A. Coors v. Miller

Molson argues that the district court erred when it denied Molson's motion to stay Coors's antitrust action against Molson. In short, Molson argues that Coors has dressed up its contract claims in antitrust clothes to avoid its own agreement to arbitrate. Specifically, Molson argues that a valid arbitration agreement exists between Coors and Molson, that arbitration will settle factual issues important to the antitrust claims, and that a stay is appropriate even if the factual grounds for the contract arbitration and antitrust suit are different.

Coors, on the other hand, argues that the contract and antitrust claims are separate. It claims two distinct interests: protecting its contractual rights, which it concedes are subject to arbitration, and protecting its interest in competition in the United States and North American beer markets, which it argues is not subject to arbitration. In short, Coors argues that it should be able to pursue an antitrust suit unrelated to the contract just as any other beer manufacturer or consumer could. This court reviews the underlying arbitrability of a contract de novo. O'Connor v. R.F. Lafferty & Co., 965 F.2d 893, 901 (10th Cir.1992).

The Federal Arbitration Act (FAA), 9 U.S.C. § 3, requires a district court to stay judicial proceedings where a written agreement provides for the arbitration of the dispute that is the subject of the litigation.5 "There is a strong federal policy favoring arbitration for dispute resolution." Peterson v. Shearson/American Express, Inc., 849 F.2d 464, 465 (10th Cir.1988); see also Moses H. Cone Memorial Hosp. v. Mercury Constr. Corp., 460 U.S. 1, 24, 103 S.Ct. 927, 941, 74 L.Ed.2d 765 (1983). The policy basis of this statute is particularly strong in the context of international transactions. Deloitte Noraudit A/S v. Deloitte Haskins & Sells, U.S., 9 F.3d 1060, 1063 (2d Cir.1993). All "doubts are to be resolved in favor of arbitrability." Oil, Chem., & Atomic Workers Int'l Union, Local 2-124 v. American Oil Co., 528 F.2d 252, 254 (10th Cir.1976). In addition to the general policy favoring arbitration, Molson argues that Mitsubishi Motors Corp. v. Soler Chrysler-Plymouth, Inc., 473 U.S. 614, 105 S.Ct. 3346, 87 L.Ed.2d 444 (1985), stands for the proposition that antitrust claims within the scope of a contract can be subject to arbitration, even if the arbitration clause does not specifically mention antitrust disputes.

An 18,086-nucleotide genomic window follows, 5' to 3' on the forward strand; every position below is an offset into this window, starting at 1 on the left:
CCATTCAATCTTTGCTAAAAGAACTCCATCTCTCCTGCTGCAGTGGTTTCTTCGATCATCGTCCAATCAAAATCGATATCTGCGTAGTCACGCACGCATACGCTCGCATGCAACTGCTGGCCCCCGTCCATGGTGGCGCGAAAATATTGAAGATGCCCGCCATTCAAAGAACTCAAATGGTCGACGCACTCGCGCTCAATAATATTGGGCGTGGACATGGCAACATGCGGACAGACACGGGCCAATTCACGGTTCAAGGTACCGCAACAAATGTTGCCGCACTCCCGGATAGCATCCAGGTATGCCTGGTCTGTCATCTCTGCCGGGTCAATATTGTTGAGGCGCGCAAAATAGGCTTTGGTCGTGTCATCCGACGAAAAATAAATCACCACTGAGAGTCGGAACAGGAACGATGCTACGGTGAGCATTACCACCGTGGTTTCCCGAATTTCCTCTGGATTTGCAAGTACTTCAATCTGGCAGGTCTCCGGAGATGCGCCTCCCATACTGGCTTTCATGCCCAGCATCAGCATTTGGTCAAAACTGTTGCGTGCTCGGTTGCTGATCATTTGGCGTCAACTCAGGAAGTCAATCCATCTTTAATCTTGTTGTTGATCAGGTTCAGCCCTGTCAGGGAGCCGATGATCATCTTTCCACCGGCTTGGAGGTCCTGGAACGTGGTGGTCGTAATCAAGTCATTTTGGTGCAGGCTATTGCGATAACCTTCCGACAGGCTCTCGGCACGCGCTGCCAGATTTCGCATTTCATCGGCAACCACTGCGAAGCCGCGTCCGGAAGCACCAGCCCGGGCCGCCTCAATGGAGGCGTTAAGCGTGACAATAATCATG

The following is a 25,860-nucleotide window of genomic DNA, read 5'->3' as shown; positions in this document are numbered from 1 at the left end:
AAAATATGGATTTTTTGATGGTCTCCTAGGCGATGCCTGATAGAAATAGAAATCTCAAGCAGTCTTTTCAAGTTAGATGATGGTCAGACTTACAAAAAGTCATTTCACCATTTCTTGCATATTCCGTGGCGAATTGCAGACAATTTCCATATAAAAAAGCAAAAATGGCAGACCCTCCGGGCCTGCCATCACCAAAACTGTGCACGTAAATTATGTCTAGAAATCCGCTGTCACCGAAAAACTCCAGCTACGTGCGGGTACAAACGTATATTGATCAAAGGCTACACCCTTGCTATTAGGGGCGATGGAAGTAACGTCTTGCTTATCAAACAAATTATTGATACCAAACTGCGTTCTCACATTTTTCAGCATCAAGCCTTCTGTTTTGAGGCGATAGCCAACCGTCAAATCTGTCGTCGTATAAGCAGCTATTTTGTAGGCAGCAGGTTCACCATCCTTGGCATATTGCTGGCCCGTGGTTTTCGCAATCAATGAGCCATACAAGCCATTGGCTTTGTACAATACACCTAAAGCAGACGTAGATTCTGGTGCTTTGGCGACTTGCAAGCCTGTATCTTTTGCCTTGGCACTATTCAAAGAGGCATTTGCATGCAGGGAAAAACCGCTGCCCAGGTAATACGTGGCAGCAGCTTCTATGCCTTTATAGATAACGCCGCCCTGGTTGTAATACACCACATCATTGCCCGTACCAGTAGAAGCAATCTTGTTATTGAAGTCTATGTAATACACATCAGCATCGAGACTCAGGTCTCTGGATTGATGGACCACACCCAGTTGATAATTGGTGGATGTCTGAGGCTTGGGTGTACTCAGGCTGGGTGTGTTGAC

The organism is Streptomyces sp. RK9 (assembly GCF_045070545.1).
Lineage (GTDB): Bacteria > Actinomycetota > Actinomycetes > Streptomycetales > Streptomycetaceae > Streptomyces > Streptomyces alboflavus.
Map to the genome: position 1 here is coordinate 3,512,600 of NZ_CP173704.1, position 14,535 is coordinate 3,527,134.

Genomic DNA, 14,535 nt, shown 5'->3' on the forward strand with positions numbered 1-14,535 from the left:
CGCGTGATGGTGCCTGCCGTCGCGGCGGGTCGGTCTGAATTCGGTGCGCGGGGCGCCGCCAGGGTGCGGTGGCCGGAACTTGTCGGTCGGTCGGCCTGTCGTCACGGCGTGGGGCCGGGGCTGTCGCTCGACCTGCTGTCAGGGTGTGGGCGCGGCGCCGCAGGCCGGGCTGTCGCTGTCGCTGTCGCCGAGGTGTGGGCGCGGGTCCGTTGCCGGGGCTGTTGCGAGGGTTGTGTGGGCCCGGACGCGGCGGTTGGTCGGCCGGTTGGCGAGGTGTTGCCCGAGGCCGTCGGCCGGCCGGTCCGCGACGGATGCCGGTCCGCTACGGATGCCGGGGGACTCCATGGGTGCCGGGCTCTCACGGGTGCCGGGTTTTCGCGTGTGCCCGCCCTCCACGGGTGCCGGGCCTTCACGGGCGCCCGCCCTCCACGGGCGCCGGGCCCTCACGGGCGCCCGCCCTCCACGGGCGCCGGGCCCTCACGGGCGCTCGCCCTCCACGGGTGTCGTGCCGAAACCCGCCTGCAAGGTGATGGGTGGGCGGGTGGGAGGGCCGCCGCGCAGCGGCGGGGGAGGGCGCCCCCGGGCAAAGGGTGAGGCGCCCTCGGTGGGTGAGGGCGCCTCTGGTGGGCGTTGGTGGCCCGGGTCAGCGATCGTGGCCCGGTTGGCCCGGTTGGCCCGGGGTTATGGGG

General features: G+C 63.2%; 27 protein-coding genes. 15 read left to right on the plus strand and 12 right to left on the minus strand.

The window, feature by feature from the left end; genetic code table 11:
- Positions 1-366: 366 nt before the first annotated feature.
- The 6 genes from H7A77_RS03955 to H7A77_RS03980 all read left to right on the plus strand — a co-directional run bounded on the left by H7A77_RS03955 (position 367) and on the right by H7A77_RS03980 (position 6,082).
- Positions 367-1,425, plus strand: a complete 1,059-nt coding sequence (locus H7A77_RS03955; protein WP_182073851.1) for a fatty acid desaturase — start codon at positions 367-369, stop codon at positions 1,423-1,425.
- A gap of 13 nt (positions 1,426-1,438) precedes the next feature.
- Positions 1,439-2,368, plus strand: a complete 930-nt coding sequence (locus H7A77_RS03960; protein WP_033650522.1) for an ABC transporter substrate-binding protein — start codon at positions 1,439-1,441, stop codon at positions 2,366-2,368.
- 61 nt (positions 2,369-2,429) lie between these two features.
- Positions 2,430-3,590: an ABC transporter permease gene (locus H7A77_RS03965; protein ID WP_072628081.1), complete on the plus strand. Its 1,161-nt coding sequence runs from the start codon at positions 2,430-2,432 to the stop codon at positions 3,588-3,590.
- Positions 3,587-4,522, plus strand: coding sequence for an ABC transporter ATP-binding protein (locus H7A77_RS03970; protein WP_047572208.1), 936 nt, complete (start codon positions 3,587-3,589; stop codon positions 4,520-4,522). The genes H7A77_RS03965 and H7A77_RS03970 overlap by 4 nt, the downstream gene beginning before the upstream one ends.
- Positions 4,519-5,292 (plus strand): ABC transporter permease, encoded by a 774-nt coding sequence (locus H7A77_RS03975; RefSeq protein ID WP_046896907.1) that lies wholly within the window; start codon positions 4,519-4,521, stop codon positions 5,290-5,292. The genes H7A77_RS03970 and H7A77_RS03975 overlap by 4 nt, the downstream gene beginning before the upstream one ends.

In Mitsubishi, Puerto Rican car dealership Soler Chrysler-Plymouth Corporation contracted with Mitsubishi to distribute cars in Puerto Rico. During the 1981 recession, Soler could not sell its allotment of cars. In a strategy designed to avoid breaching its contract, Soler asked Mitsubishi to sell Soler certain automobile parts such as defoggers and heaters so that it could export the cars Mitsubishi manufactured for Puerto Rico's relatively gentle climate to North, Central, and South America. Citing concerns that Soler would hurt Mitsubishi's reputation because Soler could not produce factory-quality cars, had no experience in the transshipment of cars, and could not provide maintenance in other markets, Mitsubishi refused to sell Soler the parts or allow it to transship the cars. When Soler refused to accept shipment of the cars it had contracted to sell, Mitsubishi brought an action against Soler in United States District Court under the FAA.6 Soler counterclaimed, alleging that Mitsubishi had violated the Sherman Act by conspiring to divide markets when it refused to cooperate with Soler. Mitsubishi next filed a motion to stay the district court proceedings pending the arbitration. The district court granted the motion and Soler appealed.

The First Circuit Court of Appeals affirmed the district court's determination that Soler's claims were within the scope of the contract and thus the arbitration agreement. Mitsubishi Motors Corp. v. Soler Chrysler-Plymouth, Inc., 723 F.2d 155, 159-61 (1st Cir.1983), aff'd in part and rev'd in part, 473 U.S. 614, 105 S.Ct. 3346, 87 L.Ed.2d 444 (1985), but held that the agreement to arbitrate antitrust claims was void as against public policy, id. at 164-68.